For eight weeks over the past two summers, Senior Jillian Dunn traveled to, studied, and lived in Borca di Cadore, Italy, with her professor and a few other UR students. The purpose of Jillian’s time in Italy, however, wasn’t spent as most study abroad programs are, in foreign cities and university classrooms. Her goal was to study social cohesion and community resilience in a small mountain village.


The principal investigator of this study, Professor Nancy P. Chin, first approached Dunn about the opportunity after Dunn had taken in her Public Health 101 class, and had later been a TA for the same course. Dunn was already planning to travel with Chin at this point to Leh, Ladakh, India, to study the community there, but Chin realized Dunn’s potential for a similar study in Italy and encouraged her to travel there, as well.  


Borca di Cadore is an alpine village in the Dolomites that was chosen for this study partially because it is where Professor Chin’s ancestors originate from.


“As a whole, mountain communities experience a special set of vulnerabilities, and we wanted to understand possible models for strength, resilience, and change,” Dunn said.


In 2014, Dunn took part in the Italy Project with one other student, senior Michael Healey, and collected life histories of elderly populations with the goal of understanding this population’s responses to changes between 1935 and 1960. Dunn returned to the program in 2015 as the Project Coordinator, along with other UR students: senior Chloe Chepigin, junior Andrew Tarbox, junior Marissa Martin, sophomore Nicole Kase, and sophomore Erin Muir. The principal investigator was Professor Chin again, with an Italian anthropologist, Marta Talpelli, and a UR alumna, Giulia Perucchio, as co-investigators.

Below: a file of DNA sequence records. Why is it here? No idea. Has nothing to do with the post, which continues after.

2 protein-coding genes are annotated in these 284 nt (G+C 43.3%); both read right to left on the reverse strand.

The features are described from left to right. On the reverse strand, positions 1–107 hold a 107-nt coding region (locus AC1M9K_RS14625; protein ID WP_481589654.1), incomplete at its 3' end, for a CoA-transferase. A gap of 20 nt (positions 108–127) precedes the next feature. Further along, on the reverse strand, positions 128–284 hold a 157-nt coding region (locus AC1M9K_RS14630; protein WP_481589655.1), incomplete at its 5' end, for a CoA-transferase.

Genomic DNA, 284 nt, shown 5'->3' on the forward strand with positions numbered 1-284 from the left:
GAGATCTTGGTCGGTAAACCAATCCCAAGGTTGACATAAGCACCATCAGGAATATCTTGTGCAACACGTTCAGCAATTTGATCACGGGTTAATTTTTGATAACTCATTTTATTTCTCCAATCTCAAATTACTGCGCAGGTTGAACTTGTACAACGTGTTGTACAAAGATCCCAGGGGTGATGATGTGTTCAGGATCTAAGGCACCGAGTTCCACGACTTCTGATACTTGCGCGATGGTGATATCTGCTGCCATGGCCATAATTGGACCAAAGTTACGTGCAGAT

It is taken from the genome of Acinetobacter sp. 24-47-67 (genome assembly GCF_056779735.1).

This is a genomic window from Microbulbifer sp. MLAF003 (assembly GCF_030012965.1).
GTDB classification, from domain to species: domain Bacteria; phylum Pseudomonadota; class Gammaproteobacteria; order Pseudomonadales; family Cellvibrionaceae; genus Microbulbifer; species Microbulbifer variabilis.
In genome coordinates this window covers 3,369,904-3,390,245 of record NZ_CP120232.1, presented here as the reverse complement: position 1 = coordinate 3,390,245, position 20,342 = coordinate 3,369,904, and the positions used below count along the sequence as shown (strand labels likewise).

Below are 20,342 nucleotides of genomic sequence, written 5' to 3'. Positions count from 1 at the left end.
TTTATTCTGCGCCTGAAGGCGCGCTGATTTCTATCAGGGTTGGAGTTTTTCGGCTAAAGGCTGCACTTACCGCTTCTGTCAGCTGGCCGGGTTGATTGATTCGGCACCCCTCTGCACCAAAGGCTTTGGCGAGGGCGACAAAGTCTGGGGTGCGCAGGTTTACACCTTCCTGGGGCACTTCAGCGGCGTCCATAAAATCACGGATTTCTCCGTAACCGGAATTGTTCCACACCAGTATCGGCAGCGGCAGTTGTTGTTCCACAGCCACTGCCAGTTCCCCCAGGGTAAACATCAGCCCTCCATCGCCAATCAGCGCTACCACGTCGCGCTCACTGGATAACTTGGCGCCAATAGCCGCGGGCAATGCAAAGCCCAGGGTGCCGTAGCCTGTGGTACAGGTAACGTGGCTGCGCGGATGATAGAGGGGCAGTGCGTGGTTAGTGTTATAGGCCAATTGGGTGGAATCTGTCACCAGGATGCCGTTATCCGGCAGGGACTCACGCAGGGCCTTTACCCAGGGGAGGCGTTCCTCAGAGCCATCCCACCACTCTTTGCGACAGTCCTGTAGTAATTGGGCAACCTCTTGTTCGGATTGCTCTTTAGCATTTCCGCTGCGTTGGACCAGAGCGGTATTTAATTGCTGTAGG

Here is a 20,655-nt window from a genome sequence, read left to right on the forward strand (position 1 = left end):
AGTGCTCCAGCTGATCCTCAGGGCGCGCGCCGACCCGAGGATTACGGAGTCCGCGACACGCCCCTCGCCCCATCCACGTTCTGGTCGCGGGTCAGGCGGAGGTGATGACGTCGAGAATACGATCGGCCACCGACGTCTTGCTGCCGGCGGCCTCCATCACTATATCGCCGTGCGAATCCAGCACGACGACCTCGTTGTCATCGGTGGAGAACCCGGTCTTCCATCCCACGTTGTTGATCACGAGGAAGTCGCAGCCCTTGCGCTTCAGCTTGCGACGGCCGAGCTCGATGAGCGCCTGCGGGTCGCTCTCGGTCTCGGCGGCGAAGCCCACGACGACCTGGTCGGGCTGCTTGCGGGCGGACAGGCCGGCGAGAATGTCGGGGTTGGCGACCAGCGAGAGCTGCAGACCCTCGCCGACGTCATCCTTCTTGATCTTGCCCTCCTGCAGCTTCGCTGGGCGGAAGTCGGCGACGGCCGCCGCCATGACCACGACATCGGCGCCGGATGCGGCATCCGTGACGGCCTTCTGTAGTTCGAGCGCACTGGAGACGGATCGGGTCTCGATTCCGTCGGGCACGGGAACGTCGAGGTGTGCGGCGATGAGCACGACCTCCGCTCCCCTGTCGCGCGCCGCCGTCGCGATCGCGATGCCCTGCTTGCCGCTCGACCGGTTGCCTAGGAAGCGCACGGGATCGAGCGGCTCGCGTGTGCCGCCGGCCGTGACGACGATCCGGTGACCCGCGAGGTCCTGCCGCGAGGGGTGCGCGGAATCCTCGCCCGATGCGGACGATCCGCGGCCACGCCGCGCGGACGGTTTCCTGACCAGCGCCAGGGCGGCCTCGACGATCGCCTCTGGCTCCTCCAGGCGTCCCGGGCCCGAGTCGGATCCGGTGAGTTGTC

In 2015, they wanted to continue understanding responses in the community to specific historical changes, but they had also added new, additional goals. Dunn and her fellow students wanted to understand the same changes investigated in 2014, but also “how to rebuild community cohesion, as well as different community and institutional resources to do so,” through conducting interviews, transcribing interviews, and analyzing the collected information.


The students wanted to be positive influences in the community, and tried to learn about Borchese culture through interactive activities within it.


“We would help with gardening or a town fair and attend different town hall meetings or lectures and demonstrations.” Dunn said.


These demonstrations were specific to Borchese culture; some taught the students how nineteenth century mountain men would farm and other activities included meeting up with a sheep herder, alpine artists, carpenters, and blacksmiths.


“The research was really successful, with great credit to our wonderful community partners,” Dunn said. The project is planned to continue, eventually hoping to benefit the community by providing the “essential tools and capacity to own the work and leverage the data that best fits their needs.” They’ve already taken a step toward their goal by making friends and finding collaborators in Borca di Cadore that will help the cause rally on.  


When asked whether she’d like to go back to Borca, Dunn said, “I would love to go back, whether or not it is specifically on the next stint of the project.” As a senior, and with graduation approaching, she expressed that she wasn’t sure of next summer’s plans or whether returning would even be possible. “I, myself, cannot imagine not meeting up with my wonderful host parents or Borca friends somewhere in the future.”


Students on the trip spent half their time in Borca staying at a local bed-and-breakfast, but, for the other half, they stayed in homes. Dunn was lucky enough to stay with the same homestay mother for both years, and looks back fondly on hikes with her host-mother and host-mother’s boyfriend, exploring outside. For the most part, when the students were in Borca during their 2015 trip they didn’t have the chance to travel for fun, but when they did have time off, they went on walks and took day trips up and down the valley to various surrounding villages.  
“It is a lot of work, but we also have a lot of fun,” Dunn concluded. From the mountain views and cute goats, to the Borchese community and the Italian Research project, to her new friends and new experiences, Dunn described her  time in Borca di Cadore as unique and exciting.  

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